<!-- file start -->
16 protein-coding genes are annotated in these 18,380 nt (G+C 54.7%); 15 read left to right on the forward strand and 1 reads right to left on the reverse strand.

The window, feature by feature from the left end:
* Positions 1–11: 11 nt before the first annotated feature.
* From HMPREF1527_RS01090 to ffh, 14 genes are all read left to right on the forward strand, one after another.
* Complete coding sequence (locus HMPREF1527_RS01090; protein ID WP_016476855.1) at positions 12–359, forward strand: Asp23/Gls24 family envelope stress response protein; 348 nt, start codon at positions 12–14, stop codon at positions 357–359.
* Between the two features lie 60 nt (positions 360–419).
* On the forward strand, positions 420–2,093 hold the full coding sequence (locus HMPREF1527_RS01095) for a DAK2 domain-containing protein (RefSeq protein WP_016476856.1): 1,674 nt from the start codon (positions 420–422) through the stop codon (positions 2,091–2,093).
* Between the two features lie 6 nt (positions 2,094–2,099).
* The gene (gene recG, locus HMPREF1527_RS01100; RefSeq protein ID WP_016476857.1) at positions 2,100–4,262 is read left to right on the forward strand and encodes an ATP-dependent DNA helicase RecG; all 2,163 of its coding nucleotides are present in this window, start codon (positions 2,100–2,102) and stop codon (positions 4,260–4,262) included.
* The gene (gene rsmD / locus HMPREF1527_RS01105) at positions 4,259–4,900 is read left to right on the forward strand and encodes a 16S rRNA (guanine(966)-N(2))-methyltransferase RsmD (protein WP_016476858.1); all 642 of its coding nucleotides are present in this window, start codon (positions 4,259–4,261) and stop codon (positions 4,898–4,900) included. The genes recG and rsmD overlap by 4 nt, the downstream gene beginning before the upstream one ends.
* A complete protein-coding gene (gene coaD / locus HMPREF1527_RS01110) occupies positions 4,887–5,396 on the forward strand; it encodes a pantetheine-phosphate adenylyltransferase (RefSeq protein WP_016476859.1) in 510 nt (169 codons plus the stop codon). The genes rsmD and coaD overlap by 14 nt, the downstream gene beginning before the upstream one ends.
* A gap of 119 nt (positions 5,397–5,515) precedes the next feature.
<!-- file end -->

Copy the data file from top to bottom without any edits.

16 protein-coding genes are annotated in these 18,380 nt (G+C 54.7%); 15 read left to right on the forward strand and 1 reads right to left on the reverse strand.

The window, feature by feature from the left end:
* Positions 1–11: 11 nt before the first annotated feature.
* From HMPREF1527_RS01090 to ffh, 14 genes are all read left to right on the forward strand, one after another.
* Complete coding sequence (locus HMPREF1527_RS01090; protein ID WP_016476855.1) at positions 12–359, forward strand: Asp23/Gls24 family envelope stress response protein; 348 nt, start codon at positions 12–14, stop codon at positions 357–359.
* Between the two features lie 60 nt (positions 360–419).
* On the forward strand, positions 420–2,093 hold the full coding sequence (locus HMPREF1527_RS01095) for a DAK2 domain-containing protein (RefSeq protein WP_016476856.1): 1,674 nt from the start codon (positions 420–422) through the stop codon (positions 2,091–2,093).
* Between the two features lie 6 nt (positions 2,094–2,099).
* The gene (gene recG, locus HMPREF1527_RS01100; RefSeq protein ID WP_016476857.1) at positions 2,100–4,262 is read left to right on the forward strand and encodes an ATP-dependent DNA helicase RecG; all 2,163 of its coding nucleotides are present in this window, start codon (positions 2,100–2,102) and stop codon (positions 4,260–4,262) included.
* The gene (gene rsmD / locus HMPREF1527_RS01105) at positions 4,259–4,900 is read left to right on the forward strand and encodes a 16S rRNA (guanine(966)-N(2))-methyltransferase RsmD (protein WP_016476858.1); all 642 of its coding nucleotides are present in this window, start codon (positions 4,259–4,261) and stop codon (positions 4,898–4,900) included. The genes recG and rsmD overlap by 4 nt, the downstream gene beginning before the upstream one ends.
* A complete protein-coding gene (gene coaD / locus HMPREF1527_RS01110) occupies positions 4,887–5,396 on the forward strand; it encodes a pantetheine-phosphate adenylyltransferase (RefSeq protein WP_016476859.1) in 510 nt (169 codons plus the stop codon). The genes rsmD and coaD overlap by 14 nt, the downstream gene beginning before the upstream one ends.
* A gap of 119 nt (positions 5,397–5,515) precedes the next feature.